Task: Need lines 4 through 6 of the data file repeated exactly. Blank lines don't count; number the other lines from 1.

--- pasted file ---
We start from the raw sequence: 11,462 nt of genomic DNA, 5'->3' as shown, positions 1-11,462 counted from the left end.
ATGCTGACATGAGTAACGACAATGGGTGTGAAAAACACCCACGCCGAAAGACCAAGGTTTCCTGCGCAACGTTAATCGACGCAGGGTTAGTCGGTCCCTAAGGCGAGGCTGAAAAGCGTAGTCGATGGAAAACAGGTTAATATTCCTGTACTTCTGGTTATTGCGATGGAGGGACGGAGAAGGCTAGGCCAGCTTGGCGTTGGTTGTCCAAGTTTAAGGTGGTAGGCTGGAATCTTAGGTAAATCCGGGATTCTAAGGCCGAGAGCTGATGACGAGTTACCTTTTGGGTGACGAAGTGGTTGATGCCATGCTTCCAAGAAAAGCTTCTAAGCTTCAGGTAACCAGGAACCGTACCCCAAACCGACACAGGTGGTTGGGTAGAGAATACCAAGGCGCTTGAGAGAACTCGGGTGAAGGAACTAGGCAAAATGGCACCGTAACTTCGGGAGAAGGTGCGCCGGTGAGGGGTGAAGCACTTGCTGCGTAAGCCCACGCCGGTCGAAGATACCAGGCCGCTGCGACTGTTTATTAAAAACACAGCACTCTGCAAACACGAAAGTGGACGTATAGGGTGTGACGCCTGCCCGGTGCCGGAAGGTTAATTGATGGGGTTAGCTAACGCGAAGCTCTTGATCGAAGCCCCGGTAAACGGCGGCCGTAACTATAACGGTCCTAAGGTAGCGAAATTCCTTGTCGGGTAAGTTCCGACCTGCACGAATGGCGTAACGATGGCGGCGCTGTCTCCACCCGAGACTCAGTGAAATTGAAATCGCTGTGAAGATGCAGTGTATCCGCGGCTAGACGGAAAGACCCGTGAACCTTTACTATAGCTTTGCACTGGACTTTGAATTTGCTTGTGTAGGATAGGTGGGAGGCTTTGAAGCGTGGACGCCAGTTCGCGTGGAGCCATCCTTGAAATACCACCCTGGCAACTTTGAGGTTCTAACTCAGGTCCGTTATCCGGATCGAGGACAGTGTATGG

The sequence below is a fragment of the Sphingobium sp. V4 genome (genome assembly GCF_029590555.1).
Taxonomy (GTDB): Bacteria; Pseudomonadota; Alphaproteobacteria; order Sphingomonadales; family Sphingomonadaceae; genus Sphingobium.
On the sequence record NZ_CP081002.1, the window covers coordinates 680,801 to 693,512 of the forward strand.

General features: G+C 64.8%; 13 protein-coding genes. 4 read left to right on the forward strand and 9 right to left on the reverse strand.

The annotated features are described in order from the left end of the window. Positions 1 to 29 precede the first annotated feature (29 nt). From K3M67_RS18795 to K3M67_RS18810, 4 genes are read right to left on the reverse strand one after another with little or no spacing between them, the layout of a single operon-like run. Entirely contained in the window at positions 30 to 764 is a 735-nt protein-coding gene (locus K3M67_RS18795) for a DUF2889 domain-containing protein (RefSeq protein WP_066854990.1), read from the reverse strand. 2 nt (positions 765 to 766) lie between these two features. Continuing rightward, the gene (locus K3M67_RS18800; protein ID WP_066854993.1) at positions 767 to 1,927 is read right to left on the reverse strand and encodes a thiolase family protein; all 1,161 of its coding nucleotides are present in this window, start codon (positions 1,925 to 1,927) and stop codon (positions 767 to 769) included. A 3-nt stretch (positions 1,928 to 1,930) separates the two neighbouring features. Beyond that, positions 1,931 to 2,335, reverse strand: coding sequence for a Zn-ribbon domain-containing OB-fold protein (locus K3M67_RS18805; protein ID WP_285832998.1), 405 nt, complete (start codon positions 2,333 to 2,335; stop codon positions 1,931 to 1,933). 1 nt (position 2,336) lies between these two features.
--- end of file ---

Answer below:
Taxonomy (GTDB): Bacteria; Pseudomonadota; Alphaproteobacteria; order Sphingomonadales; family Sphingomonadaceae; genus Sphingobium.
On the sequence record NZ_CP081002.1, the window covers coordinates 680,801 to 693,512 of the forward strand.

General features: G+C 64.8%; 13 protein-coding genes. 4 read left to right on the forward strand and 9 right to left on the reverse strand.